[Advendure]: Spartathlon is considered one of the toughest ultra-races worldwide. Many athletes consider this race harder even from Badwater! Taking into consideration your vast ultra-racing experience and after the completion of your first Spartathlon race, do you think that really Spartathlon is one of the toughest -or better one of the “cruelest”- road footraces on planet and for what reason?
[Lizzy]: It is very hard to compare between races or to 'label' them … every race has its own unique challenges, be it 166km in the mountains or 10km on the road. For me, the special thing is to have found the world of endurance sport, and to have this opportunity to explore my limits. It is not only about the victory or the competition. In the end it isn't just about the race. For me the motivation is very much within myself - to try to do the best I can in each moment. It is about the journey - physical, mental and spiritual - the preparation - the in between - the looking for the 'edge'.
[Advendure]: Pizza and chocolate milk for refueling at the aid-stations during the night! It was quite interesting because milk is not something that ultra-runners use to consume due to possible stomach problems. However, it seems that is working for you! Tell us a few things about your refueling strategy during such a long and hard race…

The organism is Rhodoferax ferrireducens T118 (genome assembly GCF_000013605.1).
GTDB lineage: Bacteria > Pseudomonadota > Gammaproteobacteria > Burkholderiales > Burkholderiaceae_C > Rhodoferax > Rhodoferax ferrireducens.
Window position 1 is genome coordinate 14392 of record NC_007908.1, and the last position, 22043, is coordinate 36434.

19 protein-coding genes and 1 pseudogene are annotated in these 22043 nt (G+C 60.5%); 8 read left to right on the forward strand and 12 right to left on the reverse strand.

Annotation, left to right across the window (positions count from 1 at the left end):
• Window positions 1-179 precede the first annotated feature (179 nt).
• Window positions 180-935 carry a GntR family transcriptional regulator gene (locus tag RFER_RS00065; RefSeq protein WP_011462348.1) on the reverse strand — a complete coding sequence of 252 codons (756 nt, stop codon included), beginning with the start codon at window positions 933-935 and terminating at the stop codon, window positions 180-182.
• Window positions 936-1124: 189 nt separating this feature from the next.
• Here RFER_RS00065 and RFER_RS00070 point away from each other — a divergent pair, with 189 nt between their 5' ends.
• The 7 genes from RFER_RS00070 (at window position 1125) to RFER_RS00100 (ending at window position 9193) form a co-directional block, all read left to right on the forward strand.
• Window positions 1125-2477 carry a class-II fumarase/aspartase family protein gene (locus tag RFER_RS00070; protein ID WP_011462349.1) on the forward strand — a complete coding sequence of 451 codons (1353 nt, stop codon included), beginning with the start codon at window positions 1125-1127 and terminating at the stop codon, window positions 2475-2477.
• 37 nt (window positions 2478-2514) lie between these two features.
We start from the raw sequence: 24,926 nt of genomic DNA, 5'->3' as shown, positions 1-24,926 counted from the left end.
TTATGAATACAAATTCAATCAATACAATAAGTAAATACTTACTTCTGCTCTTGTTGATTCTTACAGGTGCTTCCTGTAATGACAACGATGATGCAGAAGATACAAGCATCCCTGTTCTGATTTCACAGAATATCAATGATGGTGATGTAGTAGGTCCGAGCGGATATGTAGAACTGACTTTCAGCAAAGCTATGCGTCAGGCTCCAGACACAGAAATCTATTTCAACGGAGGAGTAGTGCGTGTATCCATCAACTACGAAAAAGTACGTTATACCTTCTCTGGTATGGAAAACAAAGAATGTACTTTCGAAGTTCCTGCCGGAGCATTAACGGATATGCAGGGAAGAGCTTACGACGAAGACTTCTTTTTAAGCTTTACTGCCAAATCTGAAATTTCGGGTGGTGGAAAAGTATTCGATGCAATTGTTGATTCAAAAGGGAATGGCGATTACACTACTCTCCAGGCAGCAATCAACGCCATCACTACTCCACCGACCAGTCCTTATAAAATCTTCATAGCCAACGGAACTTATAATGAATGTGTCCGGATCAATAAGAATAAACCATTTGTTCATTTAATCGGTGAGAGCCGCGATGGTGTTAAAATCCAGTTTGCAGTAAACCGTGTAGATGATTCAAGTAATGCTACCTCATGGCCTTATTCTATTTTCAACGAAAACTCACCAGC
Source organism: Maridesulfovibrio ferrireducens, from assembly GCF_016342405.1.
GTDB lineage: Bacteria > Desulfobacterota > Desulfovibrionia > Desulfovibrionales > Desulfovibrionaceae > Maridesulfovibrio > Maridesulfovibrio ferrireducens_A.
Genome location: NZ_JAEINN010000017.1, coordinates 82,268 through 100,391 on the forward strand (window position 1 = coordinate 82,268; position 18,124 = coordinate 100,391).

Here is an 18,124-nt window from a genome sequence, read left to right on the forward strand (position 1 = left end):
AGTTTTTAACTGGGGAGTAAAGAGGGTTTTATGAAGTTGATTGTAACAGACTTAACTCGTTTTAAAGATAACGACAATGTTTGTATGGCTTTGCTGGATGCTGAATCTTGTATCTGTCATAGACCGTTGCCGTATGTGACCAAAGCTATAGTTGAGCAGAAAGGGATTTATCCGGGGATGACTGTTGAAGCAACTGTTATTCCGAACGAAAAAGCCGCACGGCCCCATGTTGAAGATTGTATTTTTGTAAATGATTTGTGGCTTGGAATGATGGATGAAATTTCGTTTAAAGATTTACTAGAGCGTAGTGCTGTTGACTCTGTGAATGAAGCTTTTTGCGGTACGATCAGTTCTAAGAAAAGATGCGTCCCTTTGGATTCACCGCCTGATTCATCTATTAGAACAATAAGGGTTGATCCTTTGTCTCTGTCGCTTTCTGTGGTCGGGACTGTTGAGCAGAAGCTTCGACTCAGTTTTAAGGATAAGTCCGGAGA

[Lizzy]: I often find milk helps in a long ultra as it is an easily digestible food. This was the first time to try pizza though. What I eat during the race itself depends on the length and duration, but it is important to strike a good balance to maintain sufficient energy for the race you are doing. I prefer real food to gels when possible, but easily digestible food is key. It is hard to have a 'strategy' in advance, so I just try to prepare a selection, to make sure there is some variety, in the hope that something will work!
[Advendure]: You learned that you are on-time for breaking the course women’s record just before the long uphill of Parthenion Mountain (around km-220). It seemed that you put some pressure after you became aware of that, chasing Dr. Thalman and the record with more intensity. Tell us a few things about this great battle during the last part of the race.